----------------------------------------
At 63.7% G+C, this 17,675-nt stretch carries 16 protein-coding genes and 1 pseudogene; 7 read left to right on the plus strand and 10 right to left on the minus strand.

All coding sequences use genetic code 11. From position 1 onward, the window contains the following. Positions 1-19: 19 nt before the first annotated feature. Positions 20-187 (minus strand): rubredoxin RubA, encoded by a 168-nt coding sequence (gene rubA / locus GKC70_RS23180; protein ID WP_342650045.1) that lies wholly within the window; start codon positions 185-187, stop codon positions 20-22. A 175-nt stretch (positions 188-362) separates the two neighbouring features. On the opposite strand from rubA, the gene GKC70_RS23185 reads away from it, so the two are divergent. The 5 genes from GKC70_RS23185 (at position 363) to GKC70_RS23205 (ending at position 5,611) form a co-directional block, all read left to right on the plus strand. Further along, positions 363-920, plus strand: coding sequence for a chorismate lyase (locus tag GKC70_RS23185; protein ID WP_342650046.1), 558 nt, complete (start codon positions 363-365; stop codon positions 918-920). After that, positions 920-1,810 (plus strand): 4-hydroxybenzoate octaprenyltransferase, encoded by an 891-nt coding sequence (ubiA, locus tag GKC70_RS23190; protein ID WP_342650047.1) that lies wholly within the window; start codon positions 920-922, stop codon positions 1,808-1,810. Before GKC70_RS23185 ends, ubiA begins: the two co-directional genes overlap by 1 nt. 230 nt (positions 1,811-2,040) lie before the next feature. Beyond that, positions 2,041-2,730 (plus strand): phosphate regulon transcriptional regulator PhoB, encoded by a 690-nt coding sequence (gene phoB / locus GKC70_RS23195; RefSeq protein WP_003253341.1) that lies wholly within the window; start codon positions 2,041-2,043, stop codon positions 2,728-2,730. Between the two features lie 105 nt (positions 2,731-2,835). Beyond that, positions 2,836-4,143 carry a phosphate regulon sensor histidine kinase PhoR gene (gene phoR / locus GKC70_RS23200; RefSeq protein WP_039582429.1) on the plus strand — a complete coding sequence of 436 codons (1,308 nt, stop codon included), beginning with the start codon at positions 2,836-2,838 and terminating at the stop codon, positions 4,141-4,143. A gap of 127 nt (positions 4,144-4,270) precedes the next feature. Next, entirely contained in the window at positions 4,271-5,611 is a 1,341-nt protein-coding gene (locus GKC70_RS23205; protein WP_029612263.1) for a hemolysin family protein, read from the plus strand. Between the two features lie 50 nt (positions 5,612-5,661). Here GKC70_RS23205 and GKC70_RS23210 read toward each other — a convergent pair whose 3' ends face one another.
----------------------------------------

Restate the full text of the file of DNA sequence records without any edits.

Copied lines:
At 63.7% G+C, this 17,675-nt stretch carries 16 protein-coding genes and 1 pseudogene; 7 read left to right on the plus strand and 10 right to left on the minus strand.

All coding sequences use genetic code 11. From position 1 onward, the window contains the following. Positions 1-19: 19 nt before the first annotated feature. Positions 20-187 (minus strand): rubredoxin RubA, encoded by a 168-nt coding sequence (gene rubA / locus GKC70_RS23180; protein ID WP_342650045.1) that lies wholly within the window; start codon positions 185-187, stop codon positions 20-22. A 175-nt stretch (positions 188-362) separates the two neighbouring features. On the opposite strand from rubA, the gene GKC70_RS23185 reads away from it, so the two are divergent. The 5 genes from GKC70_RS23185 (at position 363) to GKC70_RS23205 (ending at position 5,611) form a co-directional block, all read left to right on the plus strand. Further along, positions 363-920, plus strand: coding sequence for a chorismate lyase (locus tag GKC70_RS23185; protein ID WP_342650046.1), 558 nt, complete (start codon positions 363-365; stop codon positions 918-920). After that, positions 920-1,810 (plus strand): 4-hydroxybenzoate octaprenyltransferase, encoded by an 891-nt coding sequence (ubiA, locus tag GKC70_RS23190; protein ID WP_342650047.1) that lies wholly within the window; start codon positions 920-922, stop codon positions 1,808-1,810. Before GKC70_RS23185 ends, ubiA begins: the two co-directional genes overlap by 1 nt. 230 nt (positions 1,811-2,040) lie before the next feature. Beyond that, positions 2,041-2,730 (plus strand): phosphate regulon transcriptional regulator PhoB, encoded by a 690-nt coding sequence (gene phoB / locus GKC70_RS23195; RefSeq protein WP_003253341.1) that lies wholly within the window; start codon positions 2,041-2,043, stop codon positions 2,728-2,730. Between the two features lie 105 nt (positions 2,731-2,835). Beyond that, positions 2,836-4,143 carry a phosphate regulon sensor histidine kinase PhoR gene (gene phoR / locus GKC70_RS23200; RefSeq protein WP_039582429.1) on the plus strand — a complete coding sequence of 436 codons (1,308 nt, stop codon included), beginning with the start codon at positions 2,836-2,838 and terminating at the stop codon, positions 4,141-4,143. A gap of 127 nt (positions 4,144-4,270) precedes the next feature. Next, entirely contained in the window at positions 4,271-5,611 is a 1,341-nt protein-coding gene (locus GKC70_RS23205; protein WP_029612263.1) for a hemolysin family protein, read from the plus strand. Between the two features lie 50 nt (positions 5,612-5,661). Here GKC70_RS23205 and GKC70_RS23210 read toward each other — a convergent pair whose 3' ends face one another.